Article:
EDIT: Here is the High poly of that area.

    P.S. I know your trying to help, and I appreciate it.  It's my own internal frustration of how long this asset group is giving me a headache. (100s of smaller objects and I have like 7 different marmofiles at 2-5gb each that I have to combine in substance in the end).
  • oXYnary
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    oXYnary polycounter lvl 14
    Since I already have edits above I made a new reply, I did a test to show why OS/WS to Tangent is better for my purposes.  Note the curvature/lip on the top area thats very dull with the tangent2tangent.


  • EarthQuake
    I'll look more into the Tangent to Tangent case here. I did some tests and I'm seeing some weirdness so the tangents may not be converting correctly. I'm also seeing additional waviness introduced here by going from a mid-low poly mesh, so I think overall for this sort of purpose (converting OS to TS), you're better off using a tool like Handplane that uses UV matching rather than a cage-based system like Toolbag.

    Now, as far as adding more geometry, I want to make it clear that I'm not suggesting adding more triangles or verts, what I am suggesting is using your geometry budget more effectively. Right now you have wildly inconsistent geometry use.



    In the above image, you can see what I mean. With ideal topology, these red lines will have roughly a consistent length. This means that as your cylinders get wider and wider, they get more sides. Your topology seems to follow the opposite logic, where the bigger cylinders have the fewest amount of sides. This is the root of all of your problems. Your low poly isn't constructed well, so you're getting bad bakes, and this is causing you to invent these convoluted workflows where you bake to a mid poly and then to a low poly. You're causing yourself all sorts of problems trying to put band-aids on the symptoms of the problem rather than focusing on the cause.



    The logical reduction in sides for concentric circles should look something like this. Not only will this help you better use your polygon budget, it should drastically improve the overall look of the asset. When you have small, nicely rounded areas, next to large faceted curves, it brings down the quality of the entire asset.

    Additionally, you've got these tiny bevels all over the mesh that are eating a large portion of your polygon budget. If you redirect the inefficent polygon usage in this mesh to the areas that need it, you'll make your life a lot easier.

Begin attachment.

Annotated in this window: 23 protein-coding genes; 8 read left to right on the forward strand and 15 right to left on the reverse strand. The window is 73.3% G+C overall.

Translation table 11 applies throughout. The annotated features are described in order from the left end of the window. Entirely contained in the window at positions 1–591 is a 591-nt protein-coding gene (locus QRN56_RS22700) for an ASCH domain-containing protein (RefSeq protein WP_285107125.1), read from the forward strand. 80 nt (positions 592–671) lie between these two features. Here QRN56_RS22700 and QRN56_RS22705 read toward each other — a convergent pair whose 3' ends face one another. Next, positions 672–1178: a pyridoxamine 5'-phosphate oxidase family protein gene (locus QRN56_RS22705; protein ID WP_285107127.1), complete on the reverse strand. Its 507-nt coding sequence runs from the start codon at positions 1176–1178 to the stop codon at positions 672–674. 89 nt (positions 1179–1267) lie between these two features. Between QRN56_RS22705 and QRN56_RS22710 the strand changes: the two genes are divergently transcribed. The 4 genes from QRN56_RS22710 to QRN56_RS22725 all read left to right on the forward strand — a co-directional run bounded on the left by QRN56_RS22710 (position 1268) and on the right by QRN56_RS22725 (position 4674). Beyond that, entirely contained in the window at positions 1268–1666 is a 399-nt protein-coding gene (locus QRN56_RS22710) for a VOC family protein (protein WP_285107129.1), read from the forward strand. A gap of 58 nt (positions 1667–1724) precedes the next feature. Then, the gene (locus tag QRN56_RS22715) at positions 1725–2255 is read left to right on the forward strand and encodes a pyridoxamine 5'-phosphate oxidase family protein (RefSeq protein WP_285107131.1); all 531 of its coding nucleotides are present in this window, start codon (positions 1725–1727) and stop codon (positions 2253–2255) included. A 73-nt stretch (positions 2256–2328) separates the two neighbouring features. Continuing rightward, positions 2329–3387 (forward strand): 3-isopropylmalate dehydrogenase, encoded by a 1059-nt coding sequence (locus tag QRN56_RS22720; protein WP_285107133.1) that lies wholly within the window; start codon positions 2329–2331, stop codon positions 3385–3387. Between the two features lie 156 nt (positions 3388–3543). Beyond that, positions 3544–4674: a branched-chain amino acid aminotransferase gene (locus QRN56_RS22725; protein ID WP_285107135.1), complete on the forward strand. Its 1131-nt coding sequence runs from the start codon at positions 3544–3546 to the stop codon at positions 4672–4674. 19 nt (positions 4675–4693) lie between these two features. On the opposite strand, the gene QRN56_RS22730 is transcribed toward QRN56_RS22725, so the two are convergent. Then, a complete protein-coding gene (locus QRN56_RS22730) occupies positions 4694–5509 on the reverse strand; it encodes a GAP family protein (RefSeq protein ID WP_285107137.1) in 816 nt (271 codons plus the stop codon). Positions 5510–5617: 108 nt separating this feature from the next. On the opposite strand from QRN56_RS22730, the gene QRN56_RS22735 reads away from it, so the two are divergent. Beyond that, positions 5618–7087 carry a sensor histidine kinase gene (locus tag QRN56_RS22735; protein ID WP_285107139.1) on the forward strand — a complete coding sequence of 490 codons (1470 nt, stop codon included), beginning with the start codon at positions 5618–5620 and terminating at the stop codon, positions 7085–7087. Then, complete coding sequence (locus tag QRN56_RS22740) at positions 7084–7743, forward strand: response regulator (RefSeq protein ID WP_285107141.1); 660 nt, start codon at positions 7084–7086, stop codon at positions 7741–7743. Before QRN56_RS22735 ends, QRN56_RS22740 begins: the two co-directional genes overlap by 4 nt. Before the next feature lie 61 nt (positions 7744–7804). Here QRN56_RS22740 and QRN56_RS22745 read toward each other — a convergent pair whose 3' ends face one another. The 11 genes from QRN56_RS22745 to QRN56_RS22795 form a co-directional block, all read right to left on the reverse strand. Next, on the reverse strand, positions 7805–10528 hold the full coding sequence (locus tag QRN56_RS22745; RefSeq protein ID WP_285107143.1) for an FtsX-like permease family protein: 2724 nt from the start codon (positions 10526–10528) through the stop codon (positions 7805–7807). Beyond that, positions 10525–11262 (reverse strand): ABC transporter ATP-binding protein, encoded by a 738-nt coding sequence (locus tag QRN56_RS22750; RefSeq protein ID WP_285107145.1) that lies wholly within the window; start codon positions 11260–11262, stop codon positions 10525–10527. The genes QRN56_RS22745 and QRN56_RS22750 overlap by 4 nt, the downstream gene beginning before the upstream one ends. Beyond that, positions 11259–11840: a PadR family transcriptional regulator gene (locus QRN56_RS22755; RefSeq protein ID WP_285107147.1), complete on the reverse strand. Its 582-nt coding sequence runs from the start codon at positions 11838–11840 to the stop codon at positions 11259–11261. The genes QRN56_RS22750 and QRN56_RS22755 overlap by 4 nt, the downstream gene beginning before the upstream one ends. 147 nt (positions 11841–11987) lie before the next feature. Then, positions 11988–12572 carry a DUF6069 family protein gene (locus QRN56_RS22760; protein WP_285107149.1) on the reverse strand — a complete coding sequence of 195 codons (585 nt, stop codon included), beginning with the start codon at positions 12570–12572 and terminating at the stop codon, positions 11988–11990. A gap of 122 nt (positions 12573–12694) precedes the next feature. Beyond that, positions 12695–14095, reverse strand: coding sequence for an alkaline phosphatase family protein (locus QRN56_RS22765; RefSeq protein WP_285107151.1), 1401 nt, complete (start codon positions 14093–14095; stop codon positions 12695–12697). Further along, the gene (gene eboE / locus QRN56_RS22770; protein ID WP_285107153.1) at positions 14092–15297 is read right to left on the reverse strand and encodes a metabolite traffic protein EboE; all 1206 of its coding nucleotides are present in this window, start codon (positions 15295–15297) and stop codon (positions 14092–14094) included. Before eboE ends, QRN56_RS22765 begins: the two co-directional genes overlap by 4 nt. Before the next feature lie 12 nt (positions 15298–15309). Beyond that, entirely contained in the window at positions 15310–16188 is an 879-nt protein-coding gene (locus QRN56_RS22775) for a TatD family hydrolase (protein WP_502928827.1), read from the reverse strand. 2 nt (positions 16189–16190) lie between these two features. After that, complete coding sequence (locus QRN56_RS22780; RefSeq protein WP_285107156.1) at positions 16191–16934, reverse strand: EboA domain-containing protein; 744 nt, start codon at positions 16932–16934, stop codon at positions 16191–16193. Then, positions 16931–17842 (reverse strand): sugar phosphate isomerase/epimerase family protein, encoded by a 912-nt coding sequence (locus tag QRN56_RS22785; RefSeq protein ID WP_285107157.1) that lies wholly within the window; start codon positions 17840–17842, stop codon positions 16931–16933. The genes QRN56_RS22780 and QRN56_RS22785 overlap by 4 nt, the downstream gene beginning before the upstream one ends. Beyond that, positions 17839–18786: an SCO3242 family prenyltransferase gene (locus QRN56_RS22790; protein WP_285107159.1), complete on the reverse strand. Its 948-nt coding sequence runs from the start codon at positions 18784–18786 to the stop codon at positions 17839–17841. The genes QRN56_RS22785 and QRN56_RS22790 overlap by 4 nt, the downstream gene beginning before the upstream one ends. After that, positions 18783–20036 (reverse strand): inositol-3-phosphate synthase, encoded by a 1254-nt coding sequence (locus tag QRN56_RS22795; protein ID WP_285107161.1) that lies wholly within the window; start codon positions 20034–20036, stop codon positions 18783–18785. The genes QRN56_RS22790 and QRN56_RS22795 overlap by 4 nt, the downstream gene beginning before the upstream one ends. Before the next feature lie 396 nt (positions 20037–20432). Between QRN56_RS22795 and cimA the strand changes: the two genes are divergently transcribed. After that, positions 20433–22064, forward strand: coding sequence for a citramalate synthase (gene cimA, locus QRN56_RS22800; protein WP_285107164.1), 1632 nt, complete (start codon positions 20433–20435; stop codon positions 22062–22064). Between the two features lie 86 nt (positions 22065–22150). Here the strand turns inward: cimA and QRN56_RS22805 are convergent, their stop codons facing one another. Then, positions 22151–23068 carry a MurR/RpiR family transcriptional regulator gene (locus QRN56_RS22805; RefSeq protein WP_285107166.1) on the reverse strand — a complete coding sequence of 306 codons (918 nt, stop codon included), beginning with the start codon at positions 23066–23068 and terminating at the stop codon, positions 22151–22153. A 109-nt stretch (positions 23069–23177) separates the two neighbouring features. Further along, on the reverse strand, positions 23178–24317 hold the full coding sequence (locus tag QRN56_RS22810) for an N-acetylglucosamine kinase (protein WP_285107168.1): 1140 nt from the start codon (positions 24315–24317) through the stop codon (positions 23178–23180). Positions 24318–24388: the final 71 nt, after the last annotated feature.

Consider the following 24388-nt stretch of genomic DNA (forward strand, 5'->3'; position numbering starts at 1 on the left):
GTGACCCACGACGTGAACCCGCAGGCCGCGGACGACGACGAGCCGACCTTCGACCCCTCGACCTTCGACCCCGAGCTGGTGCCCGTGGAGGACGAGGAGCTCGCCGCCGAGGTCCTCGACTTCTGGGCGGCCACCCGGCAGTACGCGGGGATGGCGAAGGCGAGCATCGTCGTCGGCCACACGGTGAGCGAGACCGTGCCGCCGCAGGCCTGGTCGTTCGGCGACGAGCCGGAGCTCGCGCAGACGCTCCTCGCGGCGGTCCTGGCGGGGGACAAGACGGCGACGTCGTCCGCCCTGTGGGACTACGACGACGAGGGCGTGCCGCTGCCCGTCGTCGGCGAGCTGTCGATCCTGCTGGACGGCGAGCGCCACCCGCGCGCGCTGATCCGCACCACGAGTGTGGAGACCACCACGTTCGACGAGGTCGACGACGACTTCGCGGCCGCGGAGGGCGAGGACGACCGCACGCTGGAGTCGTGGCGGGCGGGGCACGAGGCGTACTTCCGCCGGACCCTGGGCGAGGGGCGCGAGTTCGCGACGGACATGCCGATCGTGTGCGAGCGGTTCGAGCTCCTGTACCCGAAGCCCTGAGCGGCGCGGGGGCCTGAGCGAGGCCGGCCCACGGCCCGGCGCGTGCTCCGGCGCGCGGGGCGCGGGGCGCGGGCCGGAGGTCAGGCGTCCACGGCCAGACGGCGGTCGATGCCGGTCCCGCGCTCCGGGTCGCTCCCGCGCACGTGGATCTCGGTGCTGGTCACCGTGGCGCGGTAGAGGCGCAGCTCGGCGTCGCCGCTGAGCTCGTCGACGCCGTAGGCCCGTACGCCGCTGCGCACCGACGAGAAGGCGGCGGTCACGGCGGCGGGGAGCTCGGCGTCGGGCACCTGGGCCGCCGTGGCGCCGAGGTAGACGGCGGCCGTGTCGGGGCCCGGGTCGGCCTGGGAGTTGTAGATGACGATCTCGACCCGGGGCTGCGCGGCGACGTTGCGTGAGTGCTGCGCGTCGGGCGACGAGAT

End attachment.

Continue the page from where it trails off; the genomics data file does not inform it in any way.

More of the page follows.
Let's put these ideas into practice. This mesh is 784 triangles. That's lower than the mesh bundled with the FBX file you sent (1080 triangles for the same area), though that mesh doesn't appear to be the same as the one in the .tbscene you sent (that one seems to have a few less bevels/edge loops). In any case, you can see that by killing those micro-bevels, and using a logical amount of sides for the width of each cylinder, we can represent these shapes more effectively and efficiently.

    To drop the poly count even lower, you can reduce the innermost edge to something like 32 sides (48 currently). I was too lazy to do this.



    This bakes great without any cage tweaks, mid-low baking, skew map painting, or anything else. Just load it and bake.

    You could paint skew around indented area on the top with the 6 circles to straighten those out further, but due to the larger bevels on either side it isn't really necessary.

    I've attached my low poly if you want to have a look.

    TL;DR: It's not about adding more polygons, it's about using the polygons more efficiently and logically.


  • oXYnary
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    oXYnary polycounter lvl 14
    Okay, I see, so you add polyies to the outer rim.  Using the border of the uv island for the sides to make a hard edge (since you get it for free) is a smart idea.  Something I wouldnt have thought of.

    I kind of did it with the redux medium bake I created to get the waviness down.


    You know that probably the biggest take away I should keep in mind.  That as you have stated elsewhere, UV island edges are split in engine, so you can make them hard edges/smoothing groups without vertex increase.  So instead of beveling, at edges where you have a UV island anyways, keep beveling to area that are in the same island.?

    An aside, the err "cock and balls," method of unwrapping a cylinder I assume is a bad idea as well?  Versus 3 islands (side/top/bottom).

  • EarthQuake
    Yeah so, since you had a UV seam there in your asset, I was able to add a UV seam and hard edge without increasing the vertex count. Since you had a bevel there, you could have unwrapped that without the seam, and generally that's why one would add a bevel, so you can keep a continuous UV layout in that sort of situation.

    If vert count is the main concern you can get away with bevels if you otherwise would have used a hard edge and UV split. But it will increase the poly count, and most project specs will be defined in triangle count so it may be an uphill battle convince your art director or whoever comes up with the specs that true vertex count is what really matters.

    The cock and ball UV layout is bad for a couple reasons:
    1. It's hard to pack
    2. You can use hard edges along the logical UV seams